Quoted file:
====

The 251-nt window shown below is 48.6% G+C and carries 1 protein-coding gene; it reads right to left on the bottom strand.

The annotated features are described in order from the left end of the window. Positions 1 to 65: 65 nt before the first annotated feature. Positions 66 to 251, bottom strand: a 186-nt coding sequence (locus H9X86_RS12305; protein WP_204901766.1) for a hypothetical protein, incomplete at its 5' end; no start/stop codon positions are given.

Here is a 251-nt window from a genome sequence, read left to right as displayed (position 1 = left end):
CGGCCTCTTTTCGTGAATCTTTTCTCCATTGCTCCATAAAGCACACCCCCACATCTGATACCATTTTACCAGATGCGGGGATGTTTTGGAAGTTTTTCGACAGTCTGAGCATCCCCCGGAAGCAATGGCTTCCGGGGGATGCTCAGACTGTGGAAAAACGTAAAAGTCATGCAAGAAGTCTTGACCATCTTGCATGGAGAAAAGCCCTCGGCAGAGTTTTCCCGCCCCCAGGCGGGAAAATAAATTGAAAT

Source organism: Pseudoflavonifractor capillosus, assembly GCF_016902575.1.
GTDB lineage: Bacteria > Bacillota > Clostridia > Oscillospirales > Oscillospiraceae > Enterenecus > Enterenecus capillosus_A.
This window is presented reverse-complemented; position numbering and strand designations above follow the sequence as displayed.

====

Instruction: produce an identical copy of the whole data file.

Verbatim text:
The 251-nt window shown below is 48.6% G+C and carries 1 protein-coding gene; it reads right to left on the bottom strand.

The annotated features are described in order from the left end of the window. Positions 1 to 65: 65 nt before the first annotated feature. Positions 66 to 251, bottom strand: a 186-nt coding sequence (locus H9X86_RS12305; protein WP_204901766.1) for a hypothetical protein, incomplete at its 5' end; no start/stop codon positions are given.

Here is a 251-nt window from a genome sequence, read left to right as displayed (position 1 = left end):
CGGCCTCTTTTCGTGAATCTTTTCTCCATTGCTCCATAAAGCACACCCCCACATCTGATACCATTTTACCAGATGCGGGGATGTTTTGGAAGTTTTTCGACAGTCTGAGCATCCCCCGGAAGCAATGGCTTCCGGGGGATGCTCAGACTGTGGAAAAACGTAAAAGTCATGCAAGAAGTCTTGACCATCTTGCATGGAGAAAAGCCCTCGGCAGAGTTTTCCCGCCCCCAGGCGGGAAAATAAATTGAAAT

Source organism: Pseudoflavonifractor capillosus, assembly GCF_016902575.1.
GTDB lineage: Bacteria > Bacillota > Clostridia > Oscillospirales > Oscillospiraceae > Enterenecus > Enterenecus capillosus_A.
This window is presented reverse-complemented; position numbering and strand designations above follow the sequence as displayed.